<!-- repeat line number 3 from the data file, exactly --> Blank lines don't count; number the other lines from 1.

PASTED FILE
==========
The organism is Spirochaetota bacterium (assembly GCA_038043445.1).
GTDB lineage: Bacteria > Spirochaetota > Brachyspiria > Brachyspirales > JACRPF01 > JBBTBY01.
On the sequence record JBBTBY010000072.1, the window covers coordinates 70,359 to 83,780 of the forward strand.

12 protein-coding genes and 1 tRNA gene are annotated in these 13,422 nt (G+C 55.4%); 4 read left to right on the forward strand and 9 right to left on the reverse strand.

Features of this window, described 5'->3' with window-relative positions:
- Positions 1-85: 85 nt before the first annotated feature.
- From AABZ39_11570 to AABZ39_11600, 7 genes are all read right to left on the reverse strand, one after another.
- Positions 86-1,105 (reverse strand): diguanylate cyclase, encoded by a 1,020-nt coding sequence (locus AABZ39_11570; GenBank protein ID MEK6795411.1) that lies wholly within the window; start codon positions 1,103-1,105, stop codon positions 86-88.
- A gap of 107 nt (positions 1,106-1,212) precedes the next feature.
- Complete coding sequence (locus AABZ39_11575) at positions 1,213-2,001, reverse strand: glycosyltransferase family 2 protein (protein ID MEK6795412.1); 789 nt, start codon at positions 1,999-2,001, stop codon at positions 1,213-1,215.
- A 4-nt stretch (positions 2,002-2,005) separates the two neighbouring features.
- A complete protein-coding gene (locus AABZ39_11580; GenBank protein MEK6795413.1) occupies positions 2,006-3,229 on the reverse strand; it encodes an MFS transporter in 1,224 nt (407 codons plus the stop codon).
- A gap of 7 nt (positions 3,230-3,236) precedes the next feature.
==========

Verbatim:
On the sequence record JBBTBY010000072.1, the window covers coordinates 70,359 to 83,780 of the forward strand.